by Martin V. "Marty" Lavin, JD
Anyone attuned to the immense flood of media today knows that the true facts of any situation can be contorted to create a “new reality." Reality a or the truth - falls to the avalanche of the noise telling you another reality. So the mainstream media bombardment turns Sarah Palin into 'a mean whore' rather than a hard-nosed conservative.
That is only one of many perceptions framed by the media through its loud access to your senses. If they are not convincing you, they certainly set the tenor to the conversation, and they do so in HUDville.
Today I read more of the endless news articles about Manufactured Housing, some were about hurricanes, others about tornadoes. Let’s be kind here, few would select a Manufactured Home as their preferred high wind protection. But how bad is it really? I don’t know. I do know few structures can stand up to a hurricane or tornados. I visited ground zero for Hurricane Andrew south of Miami a week after that category 5 whirlwind blasted through in August, 1992. Few, if any, buildings stood undamaged. Lost roofs, windows and auxiliary structures were gone. Not so much wall damage occurred to the site built, conventional housing but most of it there is constructed of concrete block. Would wood construction have fared worse? Perhaps, but there was enough damage to go around, in any event.
As I kept poking my nose into every accessible nook to see the destruction, I happened upon a level field with concrete pads neatly lined up like a Florida cemetery where corpses do not get buried because of high ground water, but are placed in concrete boxes on the ground. After a short period of trying to correlate what I was viewing with its function, the light went on. I was in the midst of a pretty good sized Manufactured Home Community. The roads, the concrete pads, some utility infrastructure and odds and ends remained. There were no homes to be seen. None. They were gone with the wind. It seemed incredible, and the destruction was total.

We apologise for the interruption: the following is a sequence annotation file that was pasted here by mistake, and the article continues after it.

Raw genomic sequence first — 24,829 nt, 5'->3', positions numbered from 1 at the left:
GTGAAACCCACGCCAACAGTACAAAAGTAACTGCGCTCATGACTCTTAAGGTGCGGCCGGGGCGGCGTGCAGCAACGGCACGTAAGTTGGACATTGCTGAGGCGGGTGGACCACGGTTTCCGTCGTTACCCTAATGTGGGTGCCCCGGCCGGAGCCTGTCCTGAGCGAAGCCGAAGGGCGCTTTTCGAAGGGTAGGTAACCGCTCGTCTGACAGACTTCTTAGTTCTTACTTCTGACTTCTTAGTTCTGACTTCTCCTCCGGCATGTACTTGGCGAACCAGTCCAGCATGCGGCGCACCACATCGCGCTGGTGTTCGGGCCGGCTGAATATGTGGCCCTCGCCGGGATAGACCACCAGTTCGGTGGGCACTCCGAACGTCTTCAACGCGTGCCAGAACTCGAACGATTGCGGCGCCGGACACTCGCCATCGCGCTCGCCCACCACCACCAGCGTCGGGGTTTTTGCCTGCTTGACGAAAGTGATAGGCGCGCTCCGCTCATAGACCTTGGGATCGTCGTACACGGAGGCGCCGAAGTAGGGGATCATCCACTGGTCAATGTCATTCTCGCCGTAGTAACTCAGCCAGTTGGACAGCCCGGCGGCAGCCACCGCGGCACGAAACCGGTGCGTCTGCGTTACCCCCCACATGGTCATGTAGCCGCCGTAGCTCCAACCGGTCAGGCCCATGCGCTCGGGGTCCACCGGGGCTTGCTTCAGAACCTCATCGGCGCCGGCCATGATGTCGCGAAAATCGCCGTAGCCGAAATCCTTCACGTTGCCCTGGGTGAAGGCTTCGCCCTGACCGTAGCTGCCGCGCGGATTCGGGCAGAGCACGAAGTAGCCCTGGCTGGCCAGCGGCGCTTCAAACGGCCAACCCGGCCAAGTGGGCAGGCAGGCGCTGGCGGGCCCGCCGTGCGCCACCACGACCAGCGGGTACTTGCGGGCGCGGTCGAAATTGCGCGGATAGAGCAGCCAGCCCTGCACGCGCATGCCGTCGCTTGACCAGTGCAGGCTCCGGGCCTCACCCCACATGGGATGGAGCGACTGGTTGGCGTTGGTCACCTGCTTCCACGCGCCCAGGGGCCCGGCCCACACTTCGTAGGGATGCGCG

So, as the media runs to tornado spots, stalking MH parks like paparazzi for damage before and after, is this wind damage propensity of MH reality or misperception? Admittedly, as a recent story on the Tennessee tornados intoned, everything in the way of a tornado gets smashed HUDc Code or IRC/BOCA. So why this bizarre fascination with “blown-away trailers?" It does seem overdone, surely.
Recently this publication (MHProNews.com) carried an article on an industry full court press of setting misperceptions or stereotypes straight. What misperceptions? MH does blow away in high winds. Still, we found that during some of the 2000’s decade Florida hurricanes, newer homes, properly sited and using approved tie downs, did in fact have an excellent survival rate, perhaps the equal of conventional wood frame buildings. Never mind that at the time Florida proposed the MH tie down standard, sometime in the late 1990’s as I recall, the industry arose like a fury to decry the standards as too expensive and unnecessary. “It will destroy the industry” was the cry. Not too long after the hurricanes, the industry was taking credit for the great survivability performance of the tied-down homes. Not surprising, as success has many fathers.
The recent article on the Tennessee tornado goes on to mention that industry spokesmen say the reason there is a greater risk of high wind damage in MH as opposed to site built housing is that many of the homes are pre-HUD Code, built before June 15, 1976. Further, that many homes constructed up until more recently are not properly tied down to resist high winds. Another of the reasons for the high tornado damage to MH given by the industry, that much of it is sited in rural locales and tornadoes tend to terrorize rural areas, is so laughable that one wonders who was involved in that misperception. The industry has wisely retracted that nonsense.
Is it reality or a misperception that MH fares far worse in high winds than other structures? A reading of the above article, corroborated by industry sources, reveals that older homes and untied homes of any age do not fare as well as other types of housing, and I think the industry implicitly accepts that. Regarding tornadoes, short of a below-ground bomb shelter, if you are in its path, no matter the structure, hang on.
Who created this “misperception” of MH going rolling end over end in high winds? It might have been the homeowners as when the seller/home installer sold the home, the homeowner might have opted not to spend the money to anchor his home, even though he might have been told of the dangers of that decision. That seems like thin gruel though, doesn’t it.